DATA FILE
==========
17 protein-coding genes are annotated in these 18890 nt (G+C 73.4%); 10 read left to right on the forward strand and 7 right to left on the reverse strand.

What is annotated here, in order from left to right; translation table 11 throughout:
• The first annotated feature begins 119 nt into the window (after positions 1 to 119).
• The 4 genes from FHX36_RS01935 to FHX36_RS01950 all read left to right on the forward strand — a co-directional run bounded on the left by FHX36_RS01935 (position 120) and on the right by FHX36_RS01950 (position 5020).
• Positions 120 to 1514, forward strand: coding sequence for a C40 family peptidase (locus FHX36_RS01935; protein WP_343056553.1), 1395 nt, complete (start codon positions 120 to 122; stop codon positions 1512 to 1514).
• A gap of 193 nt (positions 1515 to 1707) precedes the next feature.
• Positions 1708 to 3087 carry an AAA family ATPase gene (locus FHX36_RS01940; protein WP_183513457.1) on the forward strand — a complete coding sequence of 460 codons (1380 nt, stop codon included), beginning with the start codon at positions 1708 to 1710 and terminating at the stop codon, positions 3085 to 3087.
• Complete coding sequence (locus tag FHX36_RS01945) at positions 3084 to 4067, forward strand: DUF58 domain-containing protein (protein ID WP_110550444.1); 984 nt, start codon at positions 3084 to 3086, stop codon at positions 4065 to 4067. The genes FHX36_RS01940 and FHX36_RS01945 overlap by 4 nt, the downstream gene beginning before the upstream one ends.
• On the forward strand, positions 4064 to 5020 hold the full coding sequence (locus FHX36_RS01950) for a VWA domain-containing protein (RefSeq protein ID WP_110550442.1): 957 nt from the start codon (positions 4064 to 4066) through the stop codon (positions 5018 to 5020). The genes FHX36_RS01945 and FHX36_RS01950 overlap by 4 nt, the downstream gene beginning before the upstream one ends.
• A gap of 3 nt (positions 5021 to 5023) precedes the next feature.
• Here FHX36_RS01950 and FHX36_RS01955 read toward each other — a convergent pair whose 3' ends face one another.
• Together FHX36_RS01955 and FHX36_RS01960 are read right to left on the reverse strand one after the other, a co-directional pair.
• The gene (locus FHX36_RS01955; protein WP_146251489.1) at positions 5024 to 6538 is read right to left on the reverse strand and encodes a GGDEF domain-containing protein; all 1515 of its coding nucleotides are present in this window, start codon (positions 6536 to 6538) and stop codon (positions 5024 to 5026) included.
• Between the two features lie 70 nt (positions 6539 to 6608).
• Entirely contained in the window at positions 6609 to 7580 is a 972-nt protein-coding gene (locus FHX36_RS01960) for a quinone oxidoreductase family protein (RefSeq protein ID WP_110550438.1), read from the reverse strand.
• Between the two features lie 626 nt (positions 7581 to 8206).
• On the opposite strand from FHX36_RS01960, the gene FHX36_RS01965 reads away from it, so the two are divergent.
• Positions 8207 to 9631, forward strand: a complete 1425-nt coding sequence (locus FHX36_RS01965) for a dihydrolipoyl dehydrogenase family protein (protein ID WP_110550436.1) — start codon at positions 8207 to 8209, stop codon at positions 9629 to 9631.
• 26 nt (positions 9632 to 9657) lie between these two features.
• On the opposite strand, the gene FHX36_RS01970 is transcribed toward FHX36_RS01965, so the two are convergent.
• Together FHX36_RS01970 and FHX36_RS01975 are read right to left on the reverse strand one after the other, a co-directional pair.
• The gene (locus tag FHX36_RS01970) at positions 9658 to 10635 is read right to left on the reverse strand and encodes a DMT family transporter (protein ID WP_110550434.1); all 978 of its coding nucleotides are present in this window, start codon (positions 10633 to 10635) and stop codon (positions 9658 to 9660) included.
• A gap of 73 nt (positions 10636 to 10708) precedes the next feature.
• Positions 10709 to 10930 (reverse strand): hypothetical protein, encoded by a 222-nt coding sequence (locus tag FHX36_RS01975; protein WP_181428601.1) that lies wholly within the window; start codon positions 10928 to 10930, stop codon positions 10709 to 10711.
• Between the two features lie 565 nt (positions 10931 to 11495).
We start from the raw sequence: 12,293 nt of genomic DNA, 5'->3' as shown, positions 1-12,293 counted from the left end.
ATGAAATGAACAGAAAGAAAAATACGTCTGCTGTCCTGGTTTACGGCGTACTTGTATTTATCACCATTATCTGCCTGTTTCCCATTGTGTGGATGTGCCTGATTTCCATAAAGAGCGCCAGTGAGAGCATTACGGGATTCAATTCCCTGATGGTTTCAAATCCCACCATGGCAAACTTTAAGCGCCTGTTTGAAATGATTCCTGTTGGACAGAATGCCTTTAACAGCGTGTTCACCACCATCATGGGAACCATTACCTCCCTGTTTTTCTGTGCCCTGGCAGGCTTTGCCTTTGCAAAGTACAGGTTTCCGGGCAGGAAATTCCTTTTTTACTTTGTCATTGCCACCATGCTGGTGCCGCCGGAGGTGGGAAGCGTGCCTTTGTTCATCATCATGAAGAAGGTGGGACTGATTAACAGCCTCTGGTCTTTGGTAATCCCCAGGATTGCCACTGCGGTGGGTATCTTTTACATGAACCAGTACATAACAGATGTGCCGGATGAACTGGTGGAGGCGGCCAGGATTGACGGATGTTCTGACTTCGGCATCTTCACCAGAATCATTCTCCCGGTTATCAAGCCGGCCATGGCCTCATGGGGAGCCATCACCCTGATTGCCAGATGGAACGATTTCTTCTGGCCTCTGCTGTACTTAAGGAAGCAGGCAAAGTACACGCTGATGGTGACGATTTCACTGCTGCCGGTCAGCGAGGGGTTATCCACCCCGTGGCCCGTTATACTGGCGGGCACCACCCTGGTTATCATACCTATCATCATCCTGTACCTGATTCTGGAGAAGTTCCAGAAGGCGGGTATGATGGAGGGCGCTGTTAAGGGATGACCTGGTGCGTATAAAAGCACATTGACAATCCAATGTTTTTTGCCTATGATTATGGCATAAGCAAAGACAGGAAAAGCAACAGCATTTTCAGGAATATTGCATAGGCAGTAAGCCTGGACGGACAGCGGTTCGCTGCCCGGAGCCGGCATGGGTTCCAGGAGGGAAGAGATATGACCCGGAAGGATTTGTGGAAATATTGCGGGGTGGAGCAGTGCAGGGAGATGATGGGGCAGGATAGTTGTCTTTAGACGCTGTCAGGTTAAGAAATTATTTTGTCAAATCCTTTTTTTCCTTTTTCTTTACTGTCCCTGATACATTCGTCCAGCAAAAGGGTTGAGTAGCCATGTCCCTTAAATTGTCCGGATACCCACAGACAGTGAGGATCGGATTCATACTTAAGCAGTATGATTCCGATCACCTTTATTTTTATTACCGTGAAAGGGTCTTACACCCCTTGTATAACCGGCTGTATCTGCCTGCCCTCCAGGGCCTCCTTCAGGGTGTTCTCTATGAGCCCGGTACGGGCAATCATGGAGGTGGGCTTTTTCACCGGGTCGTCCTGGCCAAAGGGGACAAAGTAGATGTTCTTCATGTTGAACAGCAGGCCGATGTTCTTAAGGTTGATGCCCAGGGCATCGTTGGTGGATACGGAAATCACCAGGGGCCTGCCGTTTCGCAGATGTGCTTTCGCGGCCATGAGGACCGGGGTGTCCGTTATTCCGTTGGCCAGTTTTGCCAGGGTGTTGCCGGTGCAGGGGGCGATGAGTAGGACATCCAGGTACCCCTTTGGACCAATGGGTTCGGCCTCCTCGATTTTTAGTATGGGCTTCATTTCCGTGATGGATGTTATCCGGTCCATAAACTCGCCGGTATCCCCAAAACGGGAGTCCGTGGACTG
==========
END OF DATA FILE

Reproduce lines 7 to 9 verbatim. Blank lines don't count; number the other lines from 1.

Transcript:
• Positions 1708 to 3087 carry an AAA family ATPase gene (locus FHX36_RS01940; protein WP_183513457.1) on the forward strand — a complete coding sequence of 460 codons (1380 nt, stop codon included), beginning with the start codon at positions 1708 to 1710 and terminating at the stop codon, positions 3085 to 3087.
• Complete coding sequence (locus tag FHX36_RS01945) at positions 3084 to 4067, forward strand: DUF58 domain-containing protein (protein ID WP_110550444.1); 984 nt, start codon at positions 3084 to 3086, stop codon at positions 4065 to 4067. The genes FHX36_RS01940 and FHX36_RS01945 overlap by 4 nt, the downstream gene beginning before the upstream one ends.
• On the forward strand, positions 4064 to 5020 hold the full coding sequence (locus FHX36_RS01950) for a VWA domain-containing protein (RefSeq protein ID WP_110550442.1): 957 nt from the start codon (positions 4064 to 4066) through the stop codon (positions 5018 to 5020). The genes FHX36_RS01945 and FHX36_RS01950 overlap by 4 nt, the downstream gene beginning before the upstream one ends.